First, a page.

Following the Wall Street Journal article that questioned the validity of The Joint Commission’s accreditation practices, the government has stepped up inquiries into the hospital accreditation process. The Joint Commission, as the largest accreditation agency, is now under increased scrutiny and hospitals may be exposed as a result.
Sen. Chuck Grassley (Iowa) has sent a letter to Seema Verma, the head of the Centers for Medicare & Medicaid Services. In the letter, Sen. Grassley asks Ms. Verma what statutory changes would be required to make hospital inspection reports public. As this article by Ilene MacDonald at Fierce Healthcare noted:
“In his letter to CMS Administrator Seema Verma, Grassley brought up the Wall Street Journal report that gave examples of the Joint Commission’s failure to hold hospitals accountable for safety violations.
“The Joint Commission appears to be unable to aggressively enforce the necessary standards on all facilities,” he wrote, noting that the newspaper reported 30 incidents in which hospitals retained their full accreditation even though CMS deemed the violations so significant they were likely to cause a risk of serious patient injury or death.
“Making facility inspections reports public may go a long way to providing the necessary additional information for patients and their families to make informed decisions about where to seek care,” he wrote.
Grassley asked for a CMS response by Oct. 2.
Joint Commission spokeswoman Elizabeth Eaken Zhani told FierceHealthcare on Wednesday that the accreditor “steadfastly supports putting valid, useful data on quality of care in the hands of the public” and has been doing just that for more than 20 years.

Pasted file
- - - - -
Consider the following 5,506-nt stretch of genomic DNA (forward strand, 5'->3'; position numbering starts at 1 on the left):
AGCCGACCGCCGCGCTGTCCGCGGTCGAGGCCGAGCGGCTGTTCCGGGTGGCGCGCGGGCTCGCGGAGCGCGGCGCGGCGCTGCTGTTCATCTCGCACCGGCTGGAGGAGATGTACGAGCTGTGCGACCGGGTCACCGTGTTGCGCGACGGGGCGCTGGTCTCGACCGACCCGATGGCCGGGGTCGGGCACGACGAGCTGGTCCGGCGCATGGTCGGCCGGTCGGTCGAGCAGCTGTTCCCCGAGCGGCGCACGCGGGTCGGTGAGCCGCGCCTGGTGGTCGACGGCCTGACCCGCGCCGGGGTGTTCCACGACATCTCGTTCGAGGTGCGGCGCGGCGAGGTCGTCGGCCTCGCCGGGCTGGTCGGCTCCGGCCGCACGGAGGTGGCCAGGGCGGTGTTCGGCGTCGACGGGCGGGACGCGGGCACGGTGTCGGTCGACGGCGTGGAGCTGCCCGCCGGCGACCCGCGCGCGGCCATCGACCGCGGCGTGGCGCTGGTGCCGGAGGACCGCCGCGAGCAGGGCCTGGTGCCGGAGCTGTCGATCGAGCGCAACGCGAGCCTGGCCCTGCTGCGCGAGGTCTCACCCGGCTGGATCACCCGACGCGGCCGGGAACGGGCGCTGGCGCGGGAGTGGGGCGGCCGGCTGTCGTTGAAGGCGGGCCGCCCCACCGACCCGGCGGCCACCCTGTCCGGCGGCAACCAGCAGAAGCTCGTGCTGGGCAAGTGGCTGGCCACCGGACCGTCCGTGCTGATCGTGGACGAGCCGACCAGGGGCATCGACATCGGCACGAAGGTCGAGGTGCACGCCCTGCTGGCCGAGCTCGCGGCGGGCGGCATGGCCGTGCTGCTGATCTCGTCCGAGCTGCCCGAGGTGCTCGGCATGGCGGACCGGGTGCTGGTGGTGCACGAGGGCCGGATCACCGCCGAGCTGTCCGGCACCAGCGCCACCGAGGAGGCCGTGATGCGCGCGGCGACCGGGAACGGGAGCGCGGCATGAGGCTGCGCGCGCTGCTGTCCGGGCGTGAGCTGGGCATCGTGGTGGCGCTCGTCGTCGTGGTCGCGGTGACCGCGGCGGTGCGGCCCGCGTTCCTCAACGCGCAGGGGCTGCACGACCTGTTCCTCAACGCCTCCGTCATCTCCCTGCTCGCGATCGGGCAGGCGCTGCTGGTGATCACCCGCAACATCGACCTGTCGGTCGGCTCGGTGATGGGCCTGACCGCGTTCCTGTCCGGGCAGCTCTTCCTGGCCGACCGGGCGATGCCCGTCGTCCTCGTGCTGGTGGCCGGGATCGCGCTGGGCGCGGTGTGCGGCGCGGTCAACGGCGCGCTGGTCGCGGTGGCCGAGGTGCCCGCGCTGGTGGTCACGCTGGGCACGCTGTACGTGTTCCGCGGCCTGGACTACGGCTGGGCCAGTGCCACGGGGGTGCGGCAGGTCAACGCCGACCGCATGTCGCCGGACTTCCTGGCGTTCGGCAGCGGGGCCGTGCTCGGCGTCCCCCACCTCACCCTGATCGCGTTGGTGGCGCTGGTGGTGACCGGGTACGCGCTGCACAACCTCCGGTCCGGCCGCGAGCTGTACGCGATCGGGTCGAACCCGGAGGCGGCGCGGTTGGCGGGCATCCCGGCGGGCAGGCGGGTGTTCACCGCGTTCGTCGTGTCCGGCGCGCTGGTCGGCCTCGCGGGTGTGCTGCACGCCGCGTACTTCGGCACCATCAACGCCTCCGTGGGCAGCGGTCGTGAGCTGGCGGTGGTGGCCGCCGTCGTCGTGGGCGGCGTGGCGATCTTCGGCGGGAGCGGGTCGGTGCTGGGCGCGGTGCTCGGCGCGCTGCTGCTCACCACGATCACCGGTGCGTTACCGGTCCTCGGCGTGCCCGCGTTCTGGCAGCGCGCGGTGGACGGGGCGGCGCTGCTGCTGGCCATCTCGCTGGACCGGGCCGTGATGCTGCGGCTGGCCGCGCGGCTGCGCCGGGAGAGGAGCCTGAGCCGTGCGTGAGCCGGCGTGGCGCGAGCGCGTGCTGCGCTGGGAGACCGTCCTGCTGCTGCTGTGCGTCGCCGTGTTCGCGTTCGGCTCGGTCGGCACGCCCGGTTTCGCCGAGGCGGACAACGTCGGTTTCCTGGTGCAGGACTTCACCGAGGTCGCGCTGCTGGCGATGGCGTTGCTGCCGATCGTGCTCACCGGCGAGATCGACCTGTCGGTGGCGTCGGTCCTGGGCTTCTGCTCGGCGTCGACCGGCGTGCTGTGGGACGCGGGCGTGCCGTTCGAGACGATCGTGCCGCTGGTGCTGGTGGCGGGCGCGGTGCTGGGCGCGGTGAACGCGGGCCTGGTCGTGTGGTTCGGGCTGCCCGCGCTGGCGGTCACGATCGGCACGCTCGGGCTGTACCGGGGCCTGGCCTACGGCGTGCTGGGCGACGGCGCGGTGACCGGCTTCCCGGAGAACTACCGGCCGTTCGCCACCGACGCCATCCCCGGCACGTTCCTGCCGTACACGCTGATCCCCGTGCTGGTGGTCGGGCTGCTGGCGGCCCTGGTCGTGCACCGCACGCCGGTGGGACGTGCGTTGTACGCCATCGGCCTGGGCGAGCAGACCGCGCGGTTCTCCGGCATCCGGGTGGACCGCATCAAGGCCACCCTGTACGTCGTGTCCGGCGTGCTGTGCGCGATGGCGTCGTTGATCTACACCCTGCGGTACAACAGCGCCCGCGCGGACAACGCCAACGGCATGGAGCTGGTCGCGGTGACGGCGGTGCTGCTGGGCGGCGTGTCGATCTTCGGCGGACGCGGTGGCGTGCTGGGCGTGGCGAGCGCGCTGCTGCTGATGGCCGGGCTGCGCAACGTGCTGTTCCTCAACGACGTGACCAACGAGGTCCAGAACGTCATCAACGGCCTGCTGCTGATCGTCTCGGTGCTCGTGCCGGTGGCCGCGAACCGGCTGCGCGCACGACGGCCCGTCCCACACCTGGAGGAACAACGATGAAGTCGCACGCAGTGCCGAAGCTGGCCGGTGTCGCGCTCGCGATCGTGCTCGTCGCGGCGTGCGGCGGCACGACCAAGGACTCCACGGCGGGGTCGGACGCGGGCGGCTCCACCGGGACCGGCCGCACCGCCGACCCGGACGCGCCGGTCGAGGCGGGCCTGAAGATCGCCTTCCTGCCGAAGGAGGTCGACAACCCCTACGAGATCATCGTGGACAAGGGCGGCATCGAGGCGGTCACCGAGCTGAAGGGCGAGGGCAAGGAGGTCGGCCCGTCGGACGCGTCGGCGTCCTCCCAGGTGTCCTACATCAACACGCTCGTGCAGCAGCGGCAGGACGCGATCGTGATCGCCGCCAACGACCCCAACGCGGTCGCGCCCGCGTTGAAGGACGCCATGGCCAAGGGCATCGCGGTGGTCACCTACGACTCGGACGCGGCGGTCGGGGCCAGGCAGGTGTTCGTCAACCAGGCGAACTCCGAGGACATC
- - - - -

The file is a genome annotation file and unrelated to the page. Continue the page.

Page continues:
“We and others continue to support dialogue between government and federal stakeholders and accreditation organizations to identify a more effective strategy for educating the public while ensuring necessary confidentiality for healthcare quality improvement,” she said. “This balance between disclosure and confidentiality is a foundation of accreditation and quality improvement not only in healthcare but in nearly all other industries.”
Read the entire article here: Grassley urges feds to find a way to make hospital accreditation reports public
Is your hospital ready for your inspection reports to be made public? This may be an inevitability now that the focus has been put on The Joint Commission by Sen. Grassley. To prepare, hospitals have to make sure that they are following all of their detailed processes all of the time. Any breakdown in your processes would be made public via an inspection report, putting your hospital’s reputation and finances at risk. Consider automation tools that help track the processes that The Joint Commission and other accreditation agencies focus on during their inspections. Systems such as iRIScope have been developed to ensure that processes and protocols are being followed since your managers can’t watch over every step of the way.